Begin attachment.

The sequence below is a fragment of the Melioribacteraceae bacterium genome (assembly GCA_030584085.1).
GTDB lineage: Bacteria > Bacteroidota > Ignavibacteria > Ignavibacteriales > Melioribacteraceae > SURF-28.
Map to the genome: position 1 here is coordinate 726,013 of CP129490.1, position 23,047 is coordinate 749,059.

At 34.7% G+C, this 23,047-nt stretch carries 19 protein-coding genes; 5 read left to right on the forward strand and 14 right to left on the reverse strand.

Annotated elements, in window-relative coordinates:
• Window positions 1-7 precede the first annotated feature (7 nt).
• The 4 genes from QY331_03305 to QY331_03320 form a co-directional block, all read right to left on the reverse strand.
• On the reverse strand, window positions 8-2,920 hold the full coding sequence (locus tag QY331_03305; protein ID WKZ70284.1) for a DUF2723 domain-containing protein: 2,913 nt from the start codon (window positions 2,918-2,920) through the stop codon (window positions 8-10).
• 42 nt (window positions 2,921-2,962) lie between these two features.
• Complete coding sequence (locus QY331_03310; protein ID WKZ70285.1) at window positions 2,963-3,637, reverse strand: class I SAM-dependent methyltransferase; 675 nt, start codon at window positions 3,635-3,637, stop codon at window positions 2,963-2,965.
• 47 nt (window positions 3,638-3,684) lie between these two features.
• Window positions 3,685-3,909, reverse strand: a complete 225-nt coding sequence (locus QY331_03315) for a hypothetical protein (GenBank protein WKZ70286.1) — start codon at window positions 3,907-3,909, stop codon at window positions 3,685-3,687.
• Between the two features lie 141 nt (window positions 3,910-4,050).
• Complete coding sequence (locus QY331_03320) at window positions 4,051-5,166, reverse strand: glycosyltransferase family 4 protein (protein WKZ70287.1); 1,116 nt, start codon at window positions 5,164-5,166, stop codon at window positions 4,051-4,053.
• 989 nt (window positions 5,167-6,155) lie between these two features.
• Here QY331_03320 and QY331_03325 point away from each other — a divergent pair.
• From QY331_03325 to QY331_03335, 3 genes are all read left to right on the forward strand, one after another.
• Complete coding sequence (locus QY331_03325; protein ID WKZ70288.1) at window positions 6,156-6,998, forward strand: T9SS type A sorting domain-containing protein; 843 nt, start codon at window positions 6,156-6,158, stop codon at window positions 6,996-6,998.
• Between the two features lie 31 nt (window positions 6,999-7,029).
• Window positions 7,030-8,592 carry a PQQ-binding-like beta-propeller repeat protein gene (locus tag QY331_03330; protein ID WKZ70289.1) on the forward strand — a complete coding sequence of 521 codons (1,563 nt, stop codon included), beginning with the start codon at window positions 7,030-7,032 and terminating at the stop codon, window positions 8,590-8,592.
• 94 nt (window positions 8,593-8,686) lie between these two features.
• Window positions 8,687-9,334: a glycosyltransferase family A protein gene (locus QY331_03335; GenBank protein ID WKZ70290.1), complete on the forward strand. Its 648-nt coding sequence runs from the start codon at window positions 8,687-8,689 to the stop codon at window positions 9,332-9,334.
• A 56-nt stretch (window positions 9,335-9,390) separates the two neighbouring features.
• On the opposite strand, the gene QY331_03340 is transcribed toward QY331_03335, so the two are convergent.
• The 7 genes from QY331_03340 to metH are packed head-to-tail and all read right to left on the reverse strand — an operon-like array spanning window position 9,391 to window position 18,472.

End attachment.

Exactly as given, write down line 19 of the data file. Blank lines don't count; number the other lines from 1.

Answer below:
• Between the two features lie 31 nt (window positions 6,999-7,029).